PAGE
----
March 11, 2002
Team Woodinville prepares for the challenge of a lifetime
by Deborah Stone
Over 58,000 people have participated in one of Avon's Breast Cancer 3 Day Walks since they began four years ago.
The walks are one of several fund-raising efforts of the Avon Breast Cancer Crusade, whose mission is to fund access to care and find a cure for breast cancer. Money raised through the walks goes biomedical research, clinical care, financial assistance and support services, educational seminars and advocacy training and early detection and awareness programs nationwide.
The goal is to benefit all women, with a special emphasis on reaching low-income, elderly and minority women.
The 3 Day Walks are currently held in 13 cities around the U.S. Last year marked the first of such walks held in Seattle. Close to 3,000 people walked the 60-mile course from Enumclaw to Seattle and raised $4.6 million.
Woodinville resident Janice Clifton walked last year in honor of a friend who was battling breast cancer. "It was the challenge of a lifetime for me and a very inspiring experience," says Clifton.
She hooked up with a Kirkland team of women preparing to do the walk and participated in some of their training activities. "The group had sixty people and raised $100,000," explains Clifton. "I saw how much more a team could do together and how much fun it was to be part of a group of women all focusing on this one cause. This year, several more women I know were diagnosed with the disease and I decided that it was important for me to do as much as I could to help eradicate breast cancer."
With this goal of increased commitment, Clifton formed Team Woodinville and became a training walk leader. The team began with eight and has quickly grown to 23 women, ranging in age from 18 to 70.
Many have friends or relatives who are currently fighting the disease or who have died from it. They meet several times a week to do short three-mile walks together and on Saturdays, they set a longer course.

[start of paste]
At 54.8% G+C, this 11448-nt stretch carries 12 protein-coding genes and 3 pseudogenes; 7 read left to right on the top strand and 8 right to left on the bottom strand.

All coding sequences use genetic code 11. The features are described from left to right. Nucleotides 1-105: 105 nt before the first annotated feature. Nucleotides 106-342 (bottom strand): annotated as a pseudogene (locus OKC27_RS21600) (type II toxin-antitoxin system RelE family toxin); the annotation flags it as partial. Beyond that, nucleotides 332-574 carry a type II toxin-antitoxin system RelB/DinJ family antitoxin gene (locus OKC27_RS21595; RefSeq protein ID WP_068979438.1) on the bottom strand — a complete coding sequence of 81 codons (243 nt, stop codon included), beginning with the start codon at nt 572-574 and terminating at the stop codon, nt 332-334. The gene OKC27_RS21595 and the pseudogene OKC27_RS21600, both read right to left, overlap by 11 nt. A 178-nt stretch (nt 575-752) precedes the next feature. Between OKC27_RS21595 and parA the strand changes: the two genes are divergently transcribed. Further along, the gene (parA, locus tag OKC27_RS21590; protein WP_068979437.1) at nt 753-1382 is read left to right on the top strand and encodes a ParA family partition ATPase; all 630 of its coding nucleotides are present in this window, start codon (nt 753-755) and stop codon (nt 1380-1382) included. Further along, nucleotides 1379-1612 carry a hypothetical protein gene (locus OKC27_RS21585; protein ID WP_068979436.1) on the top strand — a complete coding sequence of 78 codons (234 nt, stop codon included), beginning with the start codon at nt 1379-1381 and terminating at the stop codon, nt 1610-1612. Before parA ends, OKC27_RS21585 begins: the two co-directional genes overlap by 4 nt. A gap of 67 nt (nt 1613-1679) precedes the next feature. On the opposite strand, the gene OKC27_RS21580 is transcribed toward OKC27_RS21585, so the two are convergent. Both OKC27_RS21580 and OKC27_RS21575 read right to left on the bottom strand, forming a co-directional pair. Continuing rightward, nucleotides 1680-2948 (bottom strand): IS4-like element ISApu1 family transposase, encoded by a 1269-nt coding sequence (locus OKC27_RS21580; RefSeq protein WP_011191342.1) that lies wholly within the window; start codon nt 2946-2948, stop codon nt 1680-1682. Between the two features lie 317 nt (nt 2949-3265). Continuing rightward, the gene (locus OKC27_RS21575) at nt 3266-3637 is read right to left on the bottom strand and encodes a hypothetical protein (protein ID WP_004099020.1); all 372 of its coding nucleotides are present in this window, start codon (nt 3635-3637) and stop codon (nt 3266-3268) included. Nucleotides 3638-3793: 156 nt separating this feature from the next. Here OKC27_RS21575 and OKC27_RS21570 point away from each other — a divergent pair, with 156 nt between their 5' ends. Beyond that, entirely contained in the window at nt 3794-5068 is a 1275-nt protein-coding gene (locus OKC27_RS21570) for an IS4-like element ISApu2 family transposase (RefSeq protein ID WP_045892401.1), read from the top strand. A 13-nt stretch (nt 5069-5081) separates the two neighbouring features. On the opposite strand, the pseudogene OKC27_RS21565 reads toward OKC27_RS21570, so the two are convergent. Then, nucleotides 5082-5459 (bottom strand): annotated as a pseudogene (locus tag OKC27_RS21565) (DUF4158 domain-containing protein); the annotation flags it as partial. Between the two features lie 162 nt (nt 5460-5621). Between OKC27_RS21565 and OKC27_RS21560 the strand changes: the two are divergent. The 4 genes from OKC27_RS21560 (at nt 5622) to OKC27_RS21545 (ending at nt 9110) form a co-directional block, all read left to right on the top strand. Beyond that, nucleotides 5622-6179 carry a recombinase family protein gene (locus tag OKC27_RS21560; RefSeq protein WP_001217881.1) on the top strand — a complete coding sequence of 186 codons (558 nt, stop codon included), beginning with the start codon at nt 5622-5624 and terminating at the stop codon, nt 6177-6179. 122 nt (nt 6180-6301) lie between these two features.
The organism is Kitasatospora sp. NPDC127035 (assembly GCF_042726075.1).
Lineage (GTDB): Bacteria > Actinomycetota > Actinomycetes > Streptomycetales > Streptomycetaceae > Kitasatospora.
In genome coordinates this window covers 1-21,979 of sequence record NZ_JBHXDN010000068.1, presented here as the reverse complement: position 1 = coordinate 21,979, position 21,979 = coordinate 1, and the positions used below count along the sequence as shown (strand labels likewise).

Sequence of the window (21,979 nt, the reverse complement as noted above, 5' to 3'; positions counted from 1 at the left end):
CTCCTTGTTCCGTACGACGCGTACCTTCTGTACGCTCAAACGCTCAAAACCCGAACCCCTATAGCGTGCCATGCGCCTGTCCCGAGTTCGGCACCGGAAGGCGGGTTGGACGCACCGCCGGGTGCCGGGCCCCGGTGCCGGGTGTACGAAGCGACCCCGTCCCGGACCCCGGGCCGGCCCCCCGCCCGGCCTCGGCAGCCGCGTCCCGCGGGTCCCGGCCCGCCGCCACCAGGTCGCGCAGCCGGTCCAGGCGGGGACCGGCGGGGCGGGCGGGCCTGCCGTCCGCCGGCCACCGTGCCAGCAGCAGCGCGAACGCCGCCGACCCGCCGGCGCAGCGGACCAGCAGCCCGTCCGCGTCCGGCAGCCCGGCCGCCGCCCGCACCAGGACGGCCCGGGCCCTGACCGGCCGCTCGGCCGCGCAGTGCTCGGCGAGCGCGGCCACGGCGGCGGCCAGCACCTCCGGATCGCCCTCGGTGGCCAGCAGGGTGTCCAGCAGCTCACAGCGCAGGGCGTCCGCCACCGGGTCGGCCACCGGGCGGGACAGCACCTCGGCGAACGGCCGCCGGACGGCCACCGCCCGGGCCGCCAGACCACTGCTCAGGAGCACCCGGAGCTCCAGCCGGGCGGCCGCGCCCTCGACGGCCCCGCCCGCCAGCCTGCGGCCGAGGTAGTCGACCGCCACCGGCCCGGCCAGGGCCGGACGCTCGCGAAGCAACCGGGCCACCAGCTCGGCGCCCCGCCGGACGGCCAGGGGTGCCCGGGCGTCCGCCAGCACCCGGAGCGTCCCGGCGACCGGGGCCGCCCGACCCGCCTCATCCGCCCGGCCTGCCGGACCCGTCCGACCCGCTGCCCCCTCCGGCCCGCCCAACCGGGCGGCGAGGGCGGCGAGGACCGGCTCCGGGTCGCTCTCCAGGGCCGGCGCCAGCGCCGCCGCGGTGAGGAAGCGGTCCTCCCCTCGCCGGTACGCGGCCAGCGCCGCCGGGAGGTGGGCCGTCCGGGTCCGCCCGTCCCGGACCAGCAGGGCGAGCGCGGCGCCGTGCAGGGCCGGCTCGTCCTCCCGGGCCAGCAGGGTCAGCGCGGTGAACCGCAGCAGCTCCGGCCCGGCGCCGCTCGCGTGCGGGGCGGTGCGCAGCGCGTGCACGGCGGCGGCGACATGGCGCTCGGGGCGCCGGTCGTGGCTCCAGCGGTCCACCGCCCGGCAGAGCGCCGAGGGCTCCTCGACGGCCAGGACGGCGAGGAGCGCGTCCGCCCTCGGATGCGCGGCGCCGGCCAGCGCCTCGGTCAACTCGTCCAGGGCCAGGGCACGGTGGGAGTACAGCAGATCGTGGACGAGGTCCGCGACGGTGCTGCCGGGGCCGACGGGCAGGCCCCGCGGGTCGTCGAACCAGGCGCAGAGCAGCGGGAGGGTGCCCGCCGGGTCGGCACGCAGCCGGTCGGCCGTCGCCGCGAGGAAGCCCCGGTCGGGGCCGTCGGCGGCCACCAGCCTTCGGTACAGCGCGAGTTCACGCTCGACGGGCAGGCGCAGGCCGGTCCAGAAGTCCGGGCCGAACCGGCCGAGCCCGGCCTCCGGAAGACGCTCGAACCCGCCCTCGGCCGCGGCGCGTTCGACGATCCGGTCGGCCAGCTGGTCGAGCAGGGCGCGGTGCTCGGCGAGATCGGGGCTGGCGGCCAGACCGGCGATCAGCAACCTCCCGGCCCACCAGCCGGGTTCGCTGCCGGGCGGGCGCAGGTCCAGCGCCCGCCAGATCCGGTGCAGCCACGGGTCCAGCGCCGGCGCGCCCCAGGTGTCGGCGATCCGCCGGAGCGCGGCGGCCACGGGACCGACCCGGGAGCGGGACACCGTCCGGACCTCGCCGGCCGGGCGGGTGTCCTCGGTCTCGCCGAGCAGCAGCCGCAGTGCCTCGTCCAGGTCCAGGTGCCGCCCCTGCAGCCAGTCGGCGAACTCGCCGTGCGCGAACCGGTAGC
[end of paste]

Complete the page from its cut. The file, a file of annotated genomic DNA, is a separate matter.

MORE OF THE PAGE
"Our goal is to have about 40 people and raise $80,000," comments Clifton. "I know we can do it."
Each walker is responsible for raising a minimum of $1,900, but according to Avon, the majority of participants go far above and beyond that amount. "It may sound like a lot of money at first for people who are not used to fund-raising, but believe me, once you start asking family, friends, co-workers, neighbors, etc., you reach that minimum quickly and you realize how easy it is to set a higher goal," explains Clifton. "I see the 3 Day as a wonderful way to do something for a very worthwhile and necessary cause. People don't realize the statistics with breast cancer. This year, over 182,000 women will be diagnosed with the disease in the U.S. and 40,000 of them will die from it. These numbers are frightening."
As part of Team Woodinville's fund-raising efforts, the group will have a garage sale at the Grange on May 18.
Clifton encourages the community to come out and support the team. She says, "There are many ways to participate. We'd love to have more walkers, but if people don't want to do that, they can come to our garage sale or make a donation."
The Avon Breast Cancer 3 Day Walk will occur August 9-11.
Participants usually cover approximately twenty miles a day, stay in specially created tent cities equipped with basic amenities, receive full medical attention if necessary, and are provided with various services along the route.
For more information, call 1-800-825-1000 or access the organization's Web site at: www.bethepeople.com.
For additional information about Team Woodinville, contact Janice Clifton at (206) 818-4795.